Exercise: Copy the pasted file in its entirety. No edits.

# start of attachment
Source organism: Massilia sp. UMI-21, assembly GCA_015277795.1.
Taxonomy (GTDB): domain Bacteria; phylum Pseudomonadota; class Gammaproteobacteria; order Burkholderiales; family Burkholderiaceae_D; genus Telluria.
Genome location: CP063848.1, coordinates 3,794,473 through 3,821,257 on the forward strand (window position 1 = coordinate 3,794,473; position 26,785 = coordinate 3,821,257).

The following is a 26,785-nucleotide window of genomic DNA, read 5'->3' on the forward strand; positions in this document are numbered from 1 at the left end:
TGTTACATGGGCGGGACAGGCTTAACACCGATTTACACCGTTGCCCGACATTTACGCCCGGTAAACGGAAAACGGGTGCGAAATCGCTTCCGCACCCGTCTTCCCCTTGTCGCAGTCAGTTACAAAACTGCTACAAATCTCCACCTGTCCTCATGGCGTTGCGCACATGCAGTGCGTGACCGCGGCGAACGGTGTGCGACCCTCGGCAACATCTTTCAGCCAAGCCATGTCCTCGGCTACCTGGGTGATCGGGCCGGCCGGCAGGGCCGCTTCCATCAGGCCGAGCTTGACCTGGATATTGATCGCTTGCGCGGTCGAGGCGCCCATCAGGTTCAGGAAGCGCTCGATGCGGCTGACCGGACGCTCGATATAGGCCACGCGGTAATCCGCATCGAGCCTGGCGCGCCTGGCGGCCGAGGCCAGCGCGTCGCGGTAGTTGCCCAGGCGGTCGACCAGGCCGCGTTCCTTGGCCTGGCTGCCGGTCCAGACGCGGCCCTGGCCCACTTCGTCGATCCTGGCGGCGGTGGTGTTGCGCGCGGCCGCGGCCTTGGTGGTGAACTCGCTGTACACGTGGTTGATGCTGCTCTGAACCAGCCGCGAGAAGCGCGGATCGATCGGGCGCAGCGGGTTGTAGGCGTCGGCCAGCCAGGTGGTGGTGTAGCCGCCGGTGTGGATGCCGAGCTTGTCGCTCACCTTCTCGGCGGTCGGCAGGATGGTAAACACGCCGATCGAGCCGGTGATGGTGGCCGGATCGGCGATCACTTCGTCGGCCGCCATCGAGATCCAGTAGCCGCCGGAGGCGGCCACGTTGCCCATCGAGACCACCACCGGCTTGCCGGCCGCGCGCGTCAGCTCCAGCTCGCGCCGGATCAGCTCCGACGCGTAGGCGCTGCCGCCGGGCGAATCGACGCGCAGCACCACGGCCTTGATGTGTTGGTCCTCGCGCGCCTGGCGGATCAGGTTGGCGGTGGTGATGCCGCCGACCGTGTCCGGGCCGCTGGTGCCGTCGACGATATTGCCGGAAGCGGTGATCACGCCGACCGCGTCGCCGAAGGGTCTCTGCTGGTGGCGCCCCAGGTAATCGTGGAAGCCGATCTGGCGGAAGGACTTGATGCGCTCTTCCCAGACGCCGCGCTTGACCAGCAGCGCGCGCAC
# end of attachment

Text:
Source organism: Massilia sp. UMI-21, assembly GCA_015277795.1.
Taxonomy (GTDB): domain Bacteria; phylum Pseudomonadota; class Gammaproteobacteria; order Burkholderiales; family Burkholderiaceae_D; genus Telluria.
Genome location: CP063848.1, coordinates 3,794,473 through 3,821,257 on the forward strand (window position 1 = coordinate 3,794,473; position 26,785 = coordinate 3,821,257).

The following is a 26,785-nucleotide window of genomic DNA, read 5'->3' on the forward strand; positions in this document are numbered from 1 at the left end:
TGTTACATGGGCGGGACAGGCTTAACACCGATTTACACCGTTGCCCGACATTTACGCCCGGTAAACGGAAAACGGGTGCGAAATCGCTTCCGCACCCGTCTTCCCCTTGTCGCAGTCAGTTACAAAACTGCTACAAATCTCCACCTGTCCTCATGGCGTTGCGCACATGCAGTGCGTGACCGCGGCGAACGGTGTGCGACCCTCGGCAACATCTTTCAGCCAAGCCATGTCCTCGGCTACCTGGGTGATCGGGCCGGCCGGCAGGGCCGCTTCCATCAGGCCGAGCTTGACCTGGATATTGATCGCTTGCGCGGTCGAGGCGCCCATCAGGTTCAGGAAGCGCTCGATGCGGCTGACCGGACGCTCGATATAGGCCACGCGGTAATCCGCATCGAGCCTGGCGCGCCTGGCGGCCGAGGCCAGCGCGTCGCGGTAGTTGCCCAGGCGGTCGACCAGGCCGCGTTCCTTGGCCTGGCTGCCGGTCCAGACGCGGCCCTGGCCCACTTCGTCGATCCTGGCGGCGGTGGTGTTGCGCGCGGCCGCGGCCTTGGTGGTGAACTCGCTGTACACGTGGTTGATGCTGCTCTGAACCAGCCGCGAGAAGCGCGGATCGATCGGGCGCAGCGGGTTGTAGGCGTCGGCCAGCCAGGTGGTGGTGTAGCCGCCGGTGTGGATGCCGAGCTTGTCGCTCACCTTCTCGGCGGTCGGCAGGATGGTAAACACGCCGATCGAGCCGGTGATGGTGGCCGGATCGGCGATCACTTCGTCGGCCGCCATCGAGATCCAGTAGCCGCCGGAGGCGGCCACGTTGCCCATCGAGACCACCACCGGCTTGCCGGCCGCGCGCGTCAGCTCCAGCTCGCGCCGGATCAGCTCCGACGCGTAGGCGCTGCCGCCGGGCGAATCGACGCGCAGCACCACGGCCTTGATGTGTTGGTCCTCGCGCGCCTGGCGGATCAGGTTGGCGGTGGTGATGCCGCCGACCGTGTCCGGGCCGCTGGTGCCGTCGACGATATTGCCGGAAGCGGTGATCACGCCGACCGCGTCGCCGAAGGGTCTCTGCTGGTGGCGCCCCAGGTAATCGTGGAAGCCGATCTGGCGGAAGGACTTGATGCGCTCTTCCCAGACGCCGCGCTTGACCAGCAGCGCGCGCAC